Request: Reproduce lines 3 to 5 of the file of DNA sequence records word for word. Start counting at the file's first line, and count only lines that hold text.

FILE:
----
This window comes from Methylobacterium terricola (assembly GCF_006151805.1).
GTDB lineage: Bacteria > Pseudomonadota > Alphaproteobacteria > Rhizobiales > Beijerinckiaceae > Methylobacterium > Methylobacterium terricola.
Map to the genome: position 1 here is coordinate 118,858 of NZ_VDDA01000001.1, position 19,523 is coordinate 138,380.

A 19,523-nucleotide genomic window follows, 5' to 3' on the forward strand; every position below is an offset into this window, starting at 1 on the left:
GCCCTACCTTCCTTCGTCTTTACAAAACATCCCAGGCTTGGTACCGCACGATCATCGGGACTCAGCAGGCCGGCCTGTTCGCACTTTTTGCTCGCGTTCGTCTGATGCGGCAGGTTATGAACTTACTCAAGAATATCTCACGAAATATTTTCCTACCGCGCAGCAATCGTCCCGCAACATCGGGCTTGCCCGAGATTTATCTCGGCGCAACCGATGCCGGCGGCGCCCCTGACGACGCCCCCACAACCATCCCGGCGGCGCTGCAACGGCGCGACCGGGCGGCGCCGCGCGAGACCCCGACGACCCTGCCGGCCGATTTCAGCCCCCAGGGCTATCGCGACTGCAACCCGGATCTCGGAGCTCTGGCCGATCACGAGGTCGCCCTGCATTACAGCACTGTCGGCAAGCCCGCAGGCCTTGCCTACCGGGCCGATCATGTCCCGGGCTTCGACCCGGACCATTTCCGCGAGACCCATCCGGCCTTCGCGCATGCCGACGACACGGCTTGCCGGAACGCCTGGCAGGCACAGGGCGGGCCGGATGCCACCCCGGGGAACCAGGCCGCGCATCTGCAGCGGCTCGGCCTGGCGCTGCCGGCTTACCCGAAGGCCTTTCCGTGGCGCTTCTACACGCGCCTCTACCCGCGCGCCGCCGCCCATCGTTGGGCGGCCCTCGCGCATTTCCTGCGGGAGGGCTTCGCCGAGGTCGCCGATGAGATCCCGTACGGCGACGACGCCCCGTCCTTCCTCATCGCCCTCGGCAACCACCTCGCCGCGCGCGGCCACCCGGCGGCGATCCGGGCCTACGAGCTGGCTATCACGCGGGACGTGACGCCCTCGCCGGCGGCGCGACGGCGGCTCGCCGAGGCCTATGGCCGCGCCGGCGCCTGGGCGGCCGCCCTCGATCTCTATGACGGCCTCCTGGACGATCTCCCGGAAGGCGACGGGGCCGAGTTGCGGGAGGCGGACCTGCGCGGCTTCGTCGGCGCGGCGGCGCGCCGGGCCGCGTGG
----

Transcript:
Map to the genome: position 1 here is coordinate 118,858 of NZ_VDDA01000001.1, position 19,523 is coordinate 138,380.

A 19,523-nucleotide genomic window follows, 5' to 3' on the forward strand; every position below is an offset into this window, starting at 1 on the left:
GCCCTACCTTCCTTCGTCTTTACAAAACATCCCAGGCTTGGTACCGCACGATCATCGGGACTCAGCAGGCCGGCCTGTTCGCACTTTTTGCTCGCGTTCGTCTGATGCGGCAGGTTATGAACTTACTCAAGAATATCTCACGAAATATTTTCCTACCGCGCAGCAATCGTCCCGCAACATCGGGCTTGCCCGAGATTTATCTCGGCGCAACCGATGCCGGCGGCGCCCCTGACGACGCCCCCACAACCATCCCGGCGGCGCTGCAACGGCGCGACCGGGCGGCGCCGCGCGAGACCCCGACGACCCTGCCGGCCGATTTCAGCCCCCAGGGCTATCGCGACTGCAACCCGGATCTCGGAGCTCTGGCCGATCACGAGGTCGCCCTGCATTACAGCACTGTCGGCAAGCCCGCAGGCCTTGCCTACCGGGCCGATCATGTCCCGGGCTTCGACCCGGACCATTTCCGCGAGACCCATCCGGCCTTCGCGCATGCCGACGACACGGCTTGCCGGAACGCCTGGCAGGCACAGGGCGGGCCGGATGCCACCCCGGGGAACCAGGCCGCGCATCTGCAGCGGCTCGGCCTGGCGCTGCCGGCTTACCCGAAGGCCTTTCCGTGGCGCTTCTACACGCGCCTCTACCCGCGCGCCGCCGCCCATCGTTGGGCGGCCCTCGCGCATTTCCTGCGGGAGGGCTTCGCCGAGGTCGCCGATGAGATCCCGTACGGCGACGACGCCCCGTCCTTCCTCATCGCCCTCGGCAACCACCTCGCCGCGCGCGGCCACCCGGCGGCGATCCGGGCCTACGAGCTGGCTATCACGCGGGACGTGACGCCCTCGCCGGCGGCGCGACGGCGGCTCGCCGAGGCCTATGGCCGCGCCGGCGCCTGGGCGGCCGCCCTCGATCTCTATGACGGCCTCCTGGACGATCTCCCGGAAGGCGACGGGGCCGAGTTGCGGGAGGCGGACCTGCGCGGCTTCGTCGGCGCGGCGGCGCGCCGGGCCGCGTGG